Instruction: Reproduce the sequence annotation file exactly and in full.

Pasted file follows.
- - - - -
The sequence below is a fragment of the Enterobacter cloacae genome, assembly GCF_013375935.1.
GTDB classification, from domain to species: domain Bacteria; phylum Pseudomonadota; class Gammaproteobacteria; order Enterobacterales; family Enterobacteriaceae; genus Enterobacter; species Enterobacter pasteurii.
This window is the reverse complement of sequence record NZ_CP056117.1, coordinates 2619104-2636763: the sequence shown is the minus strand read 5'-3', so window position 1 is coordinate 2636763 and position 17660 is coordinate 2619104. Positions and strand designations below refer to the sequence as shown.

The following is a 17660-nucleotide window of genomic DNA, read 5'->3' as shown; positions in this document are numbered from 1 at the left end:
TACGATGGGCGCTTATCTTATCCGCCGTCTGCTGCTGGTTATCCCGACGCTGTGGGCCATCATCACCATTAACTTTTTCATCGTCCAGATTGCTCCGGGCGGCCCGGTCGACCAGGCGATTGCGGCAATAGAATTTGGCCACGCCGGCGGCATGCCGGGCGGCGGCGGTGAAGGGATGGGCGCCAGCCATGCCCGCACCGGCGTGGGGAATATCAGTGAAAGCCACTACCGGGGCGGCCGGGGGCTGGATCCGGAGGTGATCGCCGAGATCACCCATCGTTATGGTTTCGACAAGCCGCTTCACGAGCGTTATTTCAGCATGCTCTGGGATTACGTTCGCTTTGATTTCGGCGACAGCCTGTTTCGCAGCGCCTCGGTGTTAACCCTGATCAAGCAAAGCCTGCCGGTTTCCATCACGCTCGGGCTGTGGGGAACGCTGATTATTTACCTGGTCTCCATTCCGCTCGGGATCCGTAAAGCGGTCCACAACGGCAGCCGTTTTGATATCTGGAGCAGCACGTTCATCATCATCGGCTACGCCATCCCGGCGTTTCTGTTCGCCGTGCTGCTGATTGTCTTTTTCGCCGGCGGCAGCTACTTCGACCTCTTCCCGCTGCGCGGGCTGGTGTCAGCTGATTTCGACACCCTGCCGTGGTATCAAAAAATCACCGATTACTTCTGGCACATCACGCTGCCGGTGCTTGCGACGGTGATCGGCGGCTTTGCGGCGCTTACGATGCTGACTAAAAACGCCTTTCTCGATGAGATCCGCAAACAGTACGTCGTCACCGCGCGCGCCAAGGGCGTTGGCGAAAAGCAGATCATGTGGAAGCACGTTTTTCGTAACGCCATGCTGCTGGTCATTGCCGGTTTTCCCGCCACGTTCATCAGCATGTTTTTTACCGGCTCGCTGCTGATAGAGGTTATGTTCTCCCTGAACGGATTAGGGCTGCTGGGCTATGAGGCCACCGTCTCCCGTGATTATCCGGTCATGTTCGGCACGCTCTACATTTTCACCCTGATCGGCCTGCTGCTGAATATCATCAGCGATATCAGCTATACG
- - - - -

The sequence below is a fragment of the Enterobacter cloacae genome, assembly GCF_013375935.1.
GTDB classification, from domain to species: domain Bacteria; phylum Pseudomonadota; class Gammaproteobacteria; order Enterobacterales; family Enterobacteriaceae; genus Enterobacter; species Enterobacter pasteurii.
This window is the reverse complement of sequence record NZ_CP056117.1, coordinates 2619104-2636763: the sequence shown is the minus strand read 5'-3', so window position 1 is coordinate 2636763 and position 17660 is coordinate 2619104. Positions and strand designations below refer to the sequence as shown.

The following is a 17660-nucleotide window of genomic DNA, read 5'->3' as shown; positions in this document are numbered from 1 at the left end:
TACGATGGGCGCTTATCTTATCCGCCGTCTGCTGCTGGTTATCCCGACGCTGTGGGCCATCATCACCATTAACTTTTTCATCGTCCAGATTGCTCCGGGCGGCCCGGTCGACCAGGCGATTGCGGCAATAGAATTTGGCCACGCCGGCGGCATGCCGGGCGGCGGCGGTGAAGGGATGGGCGCCAGCCATGCCCGCACCGGCGTGGGGAATATCAGTGAAAGCCACTACCGGGGCGGCCGGGGGCTGGATCCGGAGGTGATCGCCGAGATCACCCATCGTTATGGTTTCGACAAGCCGCTTCACGAGCGTTATTTCAGCATGCTCTGGGATTACGTTCGCTTTGATTTCGGCGACAGCCTGTTTCGCAGCGCCTCGGTGTTAACCCTGATCAAGCAAAGCCTGCCGGTTTCCATCACGCTCGGGCTGTGGGGAACGCTGATTATTTACCTGGTCTCCATTCCGCTCGGGATCCGTAAAGCGGTCCACAACGGCAGCCGTTTTGATATCTGGAGCAGCACGTTCATCATCATCGGCTACGCCATCCCGGCGTTTCTGTTCGCCGTGCTGCTGATTGTCTTTTTCGCCGGCGGCAGCTACTTCGACCTCTTCCCGCTGCGCGGGCTGGTGTCAGCTGATTTCGACACCCTGCCGTGGTATCAAAAAATCACCGATTACTTCTGGCACATCACGCTGCCGGTGCTTGCGACGGTGATCGGCGGCTTTGCGGCGCTTACGATGCTGACTAAAAACGCCTTTCTCGATGAGATCCGCAAACAGTACGTCGTCACCGCGCGCGCCAAGGGCGTTGGCGAAAAGCAGATCATGTGGAAGCACGTTTTTCGTAACGCCATGCTGCTGGTCATTGCCGGTTTTCCCGCCACGTTCATCAGCATGTTTTTTACCGGCTCGCTGCTGATAGAGGTTATGTTCTCCCTGAACGGATTAGGGCTGCTGGGCTATGAGGCCACCGTCTCCCGTGATTATCCGGTCATGTTCGGCACGCTCTACATTTTCACCCTGATCGGCCTGCTGCTGAATATCATCAGCGATATCAGCTATACG